Trade Credit Late Payment and Industry Structure
35 Pages Posted: 12 Oct 2020
Date Written: August 11, 2020
Problem Definition: Trade credit studies pay little attention to firms’ late payment behavior due to the lack of extensive panel data. From the perspective of industry structure, this paper is the first to empirically study firms’ trade credit late payment.
Academic/Practical Relevance: While the trade credit research has focused on credit issuance and terms of suppliers, the information content of trade credit is incomplete without understanding payment behavior of customers.
Methodology: We acquire a unique trade credit payment dataset from Dun & Bradstreet (D&B) Global Trade Plan to study how industry structure shapes the way firms delay payments to their suppliers.
Results: We show that a firm’s late payment behavior is positively associated with market power and downstream cost-shifting, and firms strategically choose to whom and for how long to delay their trade credit payment. We employ an instrumental variable approach to establish causality and conduct several robustness checks. We also examine several moderating factors, including a firm’s capacity to borrow and speed to borrow, inventory turnover, and prior contract breach record.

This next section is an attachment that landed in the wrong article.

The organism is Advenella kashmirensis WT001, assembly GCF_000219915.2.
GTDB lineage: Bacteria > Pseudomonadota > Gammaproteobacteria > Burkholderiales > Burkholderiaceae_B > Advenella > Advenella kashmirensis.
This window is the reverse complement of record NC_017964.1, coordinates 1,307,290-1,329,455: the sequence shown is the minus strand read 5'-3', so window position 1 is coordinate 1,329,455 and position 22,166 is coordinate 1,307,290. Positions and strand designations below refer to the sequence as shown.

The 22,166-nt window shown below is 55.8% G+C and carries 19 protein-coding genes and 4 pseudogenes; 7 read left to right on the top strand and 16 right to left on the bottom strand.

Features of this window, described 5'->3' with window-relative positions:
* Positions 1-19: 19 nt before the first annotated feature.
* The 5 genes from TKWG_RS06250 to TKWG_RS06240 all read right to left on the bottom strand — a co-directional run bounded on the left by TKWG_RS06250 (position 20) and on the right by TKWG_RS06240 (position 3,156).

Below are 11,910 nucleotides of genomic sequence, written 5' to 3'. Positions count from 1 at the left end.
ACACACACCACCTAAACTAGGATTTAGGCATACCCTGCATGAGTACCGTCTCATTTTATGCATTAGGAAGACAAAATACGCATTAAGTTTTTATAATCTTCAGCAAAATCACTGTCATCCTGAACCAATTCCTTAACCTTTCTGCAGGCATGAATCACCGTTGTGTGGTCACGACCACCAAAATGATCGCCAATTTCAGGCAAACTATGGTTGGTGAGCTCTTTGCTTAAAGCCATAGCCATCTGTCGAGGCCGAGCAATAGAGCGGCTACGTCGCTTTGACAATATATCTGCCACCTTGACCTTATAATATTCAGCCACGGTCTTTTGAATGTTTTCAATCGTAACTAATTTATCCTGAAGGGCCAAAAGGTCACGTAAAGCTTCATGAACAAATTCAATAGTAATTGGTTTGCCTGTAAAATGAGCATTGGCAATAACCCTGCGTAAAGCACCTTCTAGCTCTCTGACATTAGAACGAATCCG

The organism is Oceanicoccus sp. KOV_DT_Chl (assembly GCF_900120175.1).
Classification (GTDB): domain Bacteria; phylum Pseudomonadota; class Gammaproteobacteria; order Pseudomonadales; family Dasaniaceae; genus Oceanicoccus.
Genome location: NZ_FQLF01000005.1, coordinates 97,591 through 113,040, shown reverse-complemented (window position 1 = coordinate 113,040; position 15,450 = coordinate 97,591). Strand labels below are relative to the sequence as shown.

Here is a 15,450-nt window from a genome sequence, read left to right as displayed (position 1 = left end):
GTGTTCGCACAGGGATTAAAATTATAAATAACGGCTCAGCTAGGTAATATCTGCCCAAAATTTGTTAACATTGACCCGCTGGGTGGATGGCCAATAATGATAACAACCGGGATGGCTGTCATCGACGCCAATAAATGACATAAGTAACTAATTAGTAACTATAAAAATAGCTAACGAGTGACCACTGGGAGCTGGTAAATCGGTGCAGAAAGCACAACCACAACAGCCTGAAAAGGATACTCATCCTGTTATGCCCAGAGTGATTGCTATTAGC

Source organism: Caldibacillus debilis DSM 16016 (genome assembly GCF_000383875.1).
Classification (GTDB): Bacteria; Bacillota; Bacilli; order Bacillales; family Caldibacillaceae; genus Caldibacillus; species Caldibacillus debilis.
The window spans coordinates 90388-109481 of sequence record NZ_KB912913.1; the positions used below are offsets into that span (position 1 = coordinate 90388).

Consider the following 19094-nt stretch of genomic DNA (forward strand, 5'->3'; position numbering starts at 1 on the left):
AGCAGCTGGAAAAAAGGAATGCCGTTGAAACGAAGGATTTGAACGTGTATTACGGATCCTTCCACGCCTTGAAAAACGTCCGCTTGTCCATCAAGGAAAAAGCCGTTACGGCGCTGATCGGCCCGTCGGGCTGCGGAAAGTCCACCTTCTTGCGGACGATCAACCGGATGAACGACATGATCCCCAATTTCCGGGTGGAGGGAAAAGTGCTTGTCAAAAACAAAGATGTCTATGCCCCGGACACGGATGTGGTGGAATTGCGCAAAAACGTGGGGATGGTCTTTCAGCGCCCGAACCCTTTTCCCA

Managerial Implications: In addition to suppliers’ trade credit offer, our findings uncover the other half of trade credit practice—customers’ payment behavior. It suggests that managers of supplier firms should be cautious about late payments when they make trade credit contracts with customers. Regulators should also note that suppliers are in a weak position in terms of demanding payments compared to secured lenders such as banks.
Keywords: Trade Credit; Late Payment; Market Power; Downstream Cost Shifting
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